Details published since 10 May on Unilin Beheer BV v Berry Floor NV show that an award granted in litigation must still be paid if the European Patent Office (EPO) cancels the relevant patent. The ruling was passed in late April by Lord Justice Jacob, following a lengthy dispute between the two firms.
Unilin’s European patent for a range of flooring panels was granted by the EPO in 2002. This entitled the firm to a UK patent, enabling it to sue Berry for infringement. Unilin won the case – a verdict the Court of Appeal later upheld. Meanwhile, Berry had lodged an Opposition at the EPO in 2003, contesting the validity of Unilin’s patent. With the Opposition pending, Berry had asked for a halt to proceedings, allowing the Court to decide whether the firm would still be liable if the patent were deleted.
In his ruling, Justice Jacob considered that the defendant in any such case would have ample opportunity to attack a patent in the course of his own evidence. He argued that the public interest was best served by the finality of litigation, and raised concerns that firms would conspire with third parties to undermine patents, in order to dodge payouts.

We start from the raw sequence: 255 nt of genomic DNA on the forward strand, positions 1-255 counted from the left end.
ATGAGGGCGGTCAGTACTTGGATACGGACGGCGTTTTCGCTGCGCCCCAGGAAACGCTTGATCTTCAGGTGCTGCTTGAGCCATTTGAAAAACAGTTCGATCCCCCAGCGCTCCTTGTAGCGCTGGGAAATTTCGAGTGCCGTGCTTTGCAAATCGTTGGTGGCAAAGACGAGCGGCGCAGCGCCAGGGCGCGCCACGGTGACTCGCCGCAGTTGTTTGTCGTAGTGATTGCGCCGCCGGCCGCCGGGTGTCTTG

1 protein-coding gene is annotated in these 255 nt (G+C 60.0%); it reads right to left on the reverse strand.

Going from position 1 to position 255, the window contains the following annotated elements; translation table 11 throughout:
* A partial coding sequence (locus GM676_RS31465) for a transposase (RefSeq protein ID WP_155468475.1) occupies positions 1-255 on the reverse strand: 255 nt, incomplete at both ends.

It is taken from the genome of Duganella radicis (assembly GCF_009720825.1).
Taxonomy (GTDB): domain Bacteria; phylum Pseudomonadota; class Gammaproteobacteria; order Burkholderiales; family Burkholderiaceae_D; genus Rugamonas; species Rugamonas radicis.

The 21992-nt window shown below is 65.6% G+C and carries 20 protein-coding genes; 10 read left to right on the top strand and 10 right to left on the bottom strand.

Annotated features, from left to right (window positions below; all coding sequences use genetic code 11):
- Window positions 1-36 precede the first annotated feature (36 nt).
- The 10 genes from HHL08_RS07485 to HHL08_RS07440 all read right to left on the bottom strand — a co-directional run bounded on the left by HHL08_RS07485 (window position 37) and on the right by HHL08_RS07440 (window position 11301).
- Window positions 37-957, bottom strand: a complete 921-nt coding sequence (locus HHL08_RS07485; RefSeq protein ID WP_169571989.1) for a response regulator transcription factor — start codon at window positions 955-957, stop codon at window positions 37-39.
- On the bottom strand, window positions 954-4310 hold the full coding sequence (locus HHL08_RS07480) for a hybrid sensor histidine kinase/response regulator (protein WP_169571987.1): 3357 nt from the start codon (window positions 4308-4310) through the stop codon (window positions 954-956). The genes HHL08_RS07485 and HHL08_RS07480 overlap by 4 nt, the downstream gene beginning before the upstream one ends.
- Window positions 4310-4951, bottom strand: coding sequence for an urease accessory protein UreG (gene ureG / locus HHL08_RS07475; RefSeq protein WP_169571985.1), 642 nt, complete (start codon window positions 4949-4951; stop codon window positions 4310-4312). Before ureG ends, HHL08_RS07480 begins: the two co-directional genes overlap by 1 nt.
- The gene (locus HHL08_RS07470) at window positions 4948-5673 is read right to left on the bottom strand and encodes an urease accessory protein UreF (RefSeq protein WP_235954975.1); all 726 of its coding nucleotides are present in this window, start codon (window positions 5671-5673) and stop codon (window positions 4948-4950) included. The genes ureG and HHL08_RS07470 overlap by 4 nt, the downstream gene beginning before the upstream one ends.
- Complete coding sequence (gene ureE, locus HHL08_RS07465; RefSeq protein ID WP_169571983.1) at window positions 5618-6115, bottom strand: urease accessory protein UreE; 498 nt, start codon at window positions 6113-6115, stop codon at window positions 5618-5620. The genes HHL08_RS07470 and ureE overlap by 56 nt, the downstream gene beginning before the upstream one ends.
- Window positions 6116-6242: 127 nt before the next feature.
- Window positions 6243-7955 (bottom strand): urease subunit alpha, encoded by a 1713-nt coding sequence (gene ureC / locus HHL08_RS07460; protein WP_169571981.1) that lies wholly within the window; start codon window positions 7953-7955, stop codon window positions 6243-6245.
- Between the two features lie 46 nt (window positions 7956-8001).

He said: ‘It is much better that [the defendant] knows that the first litigation about validity is the time and place for him to get his best case together – that he knows he will have no second chance. Now a purist may say: it is a nonsense, and moreover an unjust nonsense, for a man to have to pay for doing what, with hindsight, we know to have been lawful.
‘But I think there are good and pragmatic reasons why the purist approach makes bad business sense. You cannot unravel everything without creating uncertainty. And where a final decision has been made on a fair contest between the parties, that should stand as the final answer between them.
‘In a sense a patent is always potentially at risk – someone may come up with a bang on but obscure piece of prior art … or simply with better evidence on known prior art. That is no reason for undoing what has been done or regarding a final decision as merely provisional. After a final decision businessmen should be able to get on with their businesses, knowing what the position is.’